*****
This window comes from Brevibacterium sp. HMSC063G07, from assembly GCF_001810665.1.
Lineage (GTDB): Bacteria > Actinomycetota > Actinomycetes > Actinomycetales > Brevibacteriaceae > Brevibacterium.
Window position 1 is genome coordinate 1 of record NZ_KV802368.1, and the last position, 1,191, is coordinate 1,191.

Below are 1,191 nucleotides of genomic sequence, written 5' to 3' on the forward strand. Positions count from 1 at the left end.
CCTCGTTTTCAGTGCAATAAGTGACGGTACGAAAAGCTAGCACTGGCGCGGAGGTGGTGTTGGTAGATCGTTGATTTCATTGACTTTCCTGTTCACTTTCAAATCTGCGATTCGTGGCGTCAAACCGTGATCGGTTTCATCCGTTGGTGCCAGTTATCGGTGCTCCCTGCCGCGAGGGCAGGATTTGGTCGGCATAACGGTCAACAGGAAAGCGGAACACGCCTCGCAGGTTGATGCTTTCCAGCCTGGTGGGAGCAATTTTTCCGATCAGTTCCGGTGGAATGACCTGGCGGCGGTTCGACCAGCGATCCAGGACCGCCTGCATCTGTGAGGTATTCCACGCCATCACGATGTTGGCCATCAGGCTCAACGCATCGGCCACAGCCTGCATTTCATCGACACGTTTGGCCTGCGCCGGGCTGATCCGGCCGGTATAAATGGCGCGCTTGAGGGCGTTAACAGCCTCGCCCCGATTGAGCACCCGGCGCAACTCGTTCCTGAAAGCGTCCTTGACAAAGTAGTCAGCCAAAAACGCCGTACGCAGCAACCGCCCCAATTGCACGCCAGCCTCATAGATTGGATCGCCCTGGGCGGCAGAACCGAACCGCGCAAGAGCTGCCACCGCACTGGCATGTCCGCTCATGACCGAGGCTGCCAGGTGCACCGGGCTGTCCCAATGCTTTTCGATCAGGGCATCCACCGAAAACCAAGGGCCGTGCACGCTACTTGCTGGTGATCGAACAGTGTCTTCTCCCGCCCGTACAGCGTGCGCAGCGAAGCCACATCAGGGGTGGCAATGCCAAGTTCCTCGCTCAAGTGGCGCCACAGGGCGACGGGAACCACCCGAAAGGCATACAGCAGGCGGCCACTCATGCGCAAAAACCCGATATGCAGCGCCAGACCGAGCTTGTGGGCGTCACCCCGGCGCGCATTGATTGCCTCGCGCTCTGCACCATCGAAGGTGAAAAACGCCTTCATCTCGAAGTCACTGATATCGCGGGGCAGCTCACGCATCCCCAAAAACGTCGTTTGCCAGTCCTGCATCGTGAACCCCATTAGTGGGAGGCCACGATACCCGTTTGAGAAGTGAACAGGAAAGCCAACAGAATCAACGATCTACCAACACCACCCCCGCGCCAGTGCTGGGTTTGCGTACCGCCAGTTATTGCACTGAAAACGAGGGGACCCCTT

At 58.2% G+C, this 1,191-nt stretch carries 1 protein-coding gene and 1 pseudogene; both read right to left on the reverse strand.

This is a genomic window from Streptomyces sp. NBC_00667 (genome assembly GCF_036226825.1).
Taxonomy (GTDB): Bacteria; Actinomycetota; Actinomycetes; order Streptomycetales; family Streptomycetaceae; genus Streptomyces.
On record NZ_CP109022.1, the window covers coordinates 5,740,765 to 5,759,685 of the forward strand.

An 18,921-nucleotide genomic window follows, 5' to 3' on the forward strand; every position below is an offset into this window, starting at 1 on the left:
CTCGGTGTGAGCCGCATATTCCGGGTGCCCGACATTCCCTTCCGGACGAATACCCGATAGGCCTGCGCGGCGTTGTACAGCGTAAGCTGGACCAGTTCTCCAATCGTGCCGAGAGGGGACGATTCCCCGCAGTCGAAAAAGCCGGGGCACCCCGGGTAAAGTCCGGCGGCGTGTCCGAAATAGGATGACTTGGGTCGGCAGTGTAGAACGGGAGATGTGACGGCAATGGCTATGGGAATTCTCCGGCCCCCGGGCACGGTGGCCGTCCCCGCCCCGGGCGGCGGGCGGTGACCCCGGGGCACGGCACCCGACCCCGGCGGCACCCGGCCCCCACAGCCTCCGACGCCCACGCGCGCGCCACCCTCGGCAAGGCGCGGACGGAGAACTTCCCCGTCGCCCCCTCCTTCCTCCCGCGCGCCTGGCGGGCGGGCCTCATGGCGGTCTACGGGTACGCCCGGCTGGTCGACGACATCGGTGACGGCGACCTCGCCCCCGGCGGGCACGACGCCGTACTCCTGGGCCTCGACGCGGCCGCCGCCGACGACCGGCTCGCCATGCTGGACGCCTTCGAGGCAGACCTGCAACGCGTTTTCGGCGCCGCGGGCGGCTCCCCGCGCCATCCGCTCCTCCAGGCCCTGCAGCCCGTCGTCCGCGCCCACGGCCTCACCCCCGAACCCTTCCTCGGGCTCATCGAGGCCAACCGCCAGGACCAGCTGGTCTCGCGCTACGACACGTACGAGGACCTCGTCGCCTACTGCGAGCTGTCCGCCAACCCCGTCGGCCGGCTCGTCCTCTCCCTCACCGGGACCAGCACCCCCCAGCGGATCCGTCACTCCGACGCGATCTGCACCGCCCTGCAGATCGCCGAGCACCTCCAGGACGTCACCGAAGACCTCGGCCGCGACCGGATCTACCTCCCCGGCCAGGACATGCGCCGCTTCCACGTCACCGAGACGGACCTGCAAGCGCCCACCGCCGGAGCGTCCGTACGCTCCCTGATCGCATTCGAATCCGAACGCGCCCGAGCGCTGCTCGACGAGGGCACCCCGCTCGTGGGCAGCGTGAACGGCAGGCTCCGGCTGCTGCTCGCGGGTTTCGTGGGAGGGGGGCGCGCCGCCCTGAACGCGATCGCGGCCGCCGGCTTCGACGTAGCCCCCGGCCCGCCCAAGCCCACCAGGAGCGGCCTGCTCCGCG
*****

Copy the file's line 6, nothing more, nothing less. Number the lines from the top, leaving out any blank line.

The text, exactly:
At 58.2% G+C, this 1,191-nt stretch carries 1 protein-coding gene and 1 pseudogene; both read right to left on the reverse strand.